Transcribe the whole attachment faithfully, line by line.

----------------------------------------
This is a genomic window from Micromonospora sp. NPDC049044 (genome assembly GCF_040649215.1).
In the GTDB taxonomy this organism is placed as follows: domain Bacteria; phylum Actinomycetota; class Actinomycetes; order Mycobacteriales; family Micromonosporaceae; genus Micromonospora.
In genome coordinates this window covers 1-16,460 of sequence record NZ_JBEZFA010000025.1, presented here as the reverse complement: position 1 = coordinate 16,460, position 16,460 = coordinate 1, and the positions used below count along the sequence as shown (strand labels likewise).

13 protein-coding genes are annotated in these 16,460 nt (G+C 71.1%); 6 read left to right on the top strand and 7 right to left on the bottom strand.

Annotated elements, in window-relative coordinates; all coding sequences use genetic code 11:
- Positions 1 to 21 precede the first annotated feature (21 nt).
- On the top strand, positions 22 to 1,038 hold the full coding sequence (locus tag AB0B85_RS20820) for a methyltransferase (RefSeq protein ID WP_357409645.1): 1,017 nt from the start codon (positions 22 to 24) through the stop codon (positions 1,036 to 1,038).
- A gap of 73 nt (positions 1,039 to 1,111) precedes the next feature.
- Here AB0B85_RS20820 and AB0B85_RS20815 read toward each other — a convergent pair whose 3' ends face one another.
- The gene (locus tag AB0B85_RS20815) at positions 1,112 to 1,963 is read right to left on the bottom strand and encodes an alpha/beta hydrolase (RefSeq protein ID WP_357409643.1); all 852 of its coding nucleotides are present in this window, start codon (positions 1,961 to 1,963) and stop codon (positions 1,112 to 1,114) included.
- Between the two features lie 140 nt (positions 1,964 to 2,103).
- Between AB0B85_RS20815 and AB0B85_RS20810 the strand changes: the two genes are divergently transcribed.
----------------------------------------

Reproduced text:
This is a genomic window from Micromonospora sp. NPDC049044 (genome assembly GCF_040649215.1).
In the GTDB taxonomy this organism is placed as follows: domain Bacteria; phylum Actinomycetota; class Actinomycetes; order Mycobacteriales; family Micromonosporaceae; genus Micromonospora.
In genome coordinates this window covers 1-16,460 of sequence record NZ_JBEZFA010000025.1, presented here as the reverse complement: position 1 = coordinate 16,460, position 16,460 = coordinate 1, and the positions used below count along the sequence as shown (strand labels likewise).

13 protein-coding genes are annotated in these 16,460 nt (G+C 71.1%); 6 read left to right on the top strand and 7 right to left on the bottom strand.

Annotated elements, in window-relative coordinates; all coding sequences use genetic code 11:
- Positions 1 to 21 precede the first annotated feature (21 nt).
- On the top strand, positions 22 to 1,038 hold the full coding sequence (locus tag AB0B85_RS20820) for a methyltransferase (RefSeq protein ID WP_357409645.1): 1,017 nt from the start codon (positions 22 to 24) through the stop codon (positions 1,036 to 1,038).
- A gap of 73 nt (positions 1,039 to 1,111) precedes the next feature.
- Here AB0B85_RS20820 and AB0B85_RS20815 read toward each other — a convergent pair whose 3' ends face one another.
- The gene (locus tag AB0B85_RS20815) at positions 1,112 to 1,963 is read right to left on the bottom strand and encodes an alpha/beta hydrolase (RefSeq protein ID WP_357409643.1); all 852 of its coding nucleotides are present in this window, start codon (positions 1,961 to 1,963) and stop codon (positions 1,112 to 1,114) included.
- Between the two features lie 140 nt (positions 1,964 to 2,103).
- Between AB0B85_RS20815 and AB0B85_RS20810 the strand changes: the two genes are divergently transcribed.